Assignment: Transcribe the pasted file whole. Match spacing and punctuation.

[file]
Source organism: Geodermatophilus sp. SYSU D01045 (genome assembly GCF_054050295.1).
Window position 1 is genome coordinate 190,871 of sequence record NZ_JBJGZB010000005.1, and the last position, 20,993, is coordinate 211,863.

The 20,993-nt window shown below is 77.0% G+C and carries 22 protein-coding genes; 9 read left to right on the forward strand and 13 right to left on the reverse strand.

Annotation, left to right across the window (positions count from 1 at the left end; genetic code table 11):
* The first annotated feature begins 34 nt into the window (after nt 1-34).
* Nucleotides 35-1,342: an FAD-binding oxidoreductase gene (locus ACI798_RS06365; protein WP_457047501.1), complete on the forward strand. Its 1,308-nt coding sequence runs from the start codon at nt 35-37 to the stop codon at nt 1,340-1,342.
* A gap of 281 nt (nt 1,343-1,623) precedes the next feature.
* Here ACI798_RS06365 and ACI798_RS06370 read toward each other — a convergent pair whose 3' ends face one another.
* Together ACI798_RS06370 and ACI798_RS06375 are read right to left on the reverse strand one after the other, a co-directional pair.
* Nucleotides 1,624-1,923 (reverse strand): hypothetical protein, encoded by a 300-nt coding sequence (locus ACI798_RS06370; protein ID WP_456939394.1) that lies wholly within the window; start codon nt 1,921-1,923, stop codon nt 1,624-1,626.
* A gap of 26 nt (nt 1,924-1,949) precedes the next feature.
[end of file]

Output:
Source organism: Geodermatophilus sp. SYSU D01045 (genome assembly GCF_054050295.1).
Window position 1 is genome coordinate 190,871 of sequence record NZ_JBJGZB010000005.1, and the last position, 20,993, is coordinate 211,863.

The 20,993-nt window shown below is 77.0% G+C and carries 22 protein-coding genes; 9 read left to right on the forward strand and 13 right to left on the reverse strand.

Annotation, left to right across the window (positions count from 1 at the left end; genetic code table 11):
* The first annotated feature begins 34 nt into the window (after nt 1-34).
* Nucleotides 35-1,342: an FAD-binding oxidoreductase gene (locus ACI798_RS06365; protein WP_457047501.1), complete on the forward strand. Its 1,308-nt coding sequence runs from the start codon at nt 35-37 to the stop codon at nt 1,340-1,342.
* A gap of 281 nt (nt 1,343-1,623) precedes the next feature.
* Here ACI798_RS06365 and ACI798_RS06370 read toward each other — a convergent pair whose 3' ends face one another.
* Together ACI798_RS06370 and ACI798_RS06375 are read right to left on the reverse strand one after the other, a co-directional pair.
* Nucleotides 1,624-1,923 (reverse strand): hypothetical protein, encoded by a 300-nt coding sequence (locus ACI798_RS06370; protein ID WP_456939394.1) that lies wholly within the window; start codon nt 1,921-1,923, stop codon nt 1,624-1,626.
* A gap of 26 nt (nt 1,924-1,949) precedes the next feature.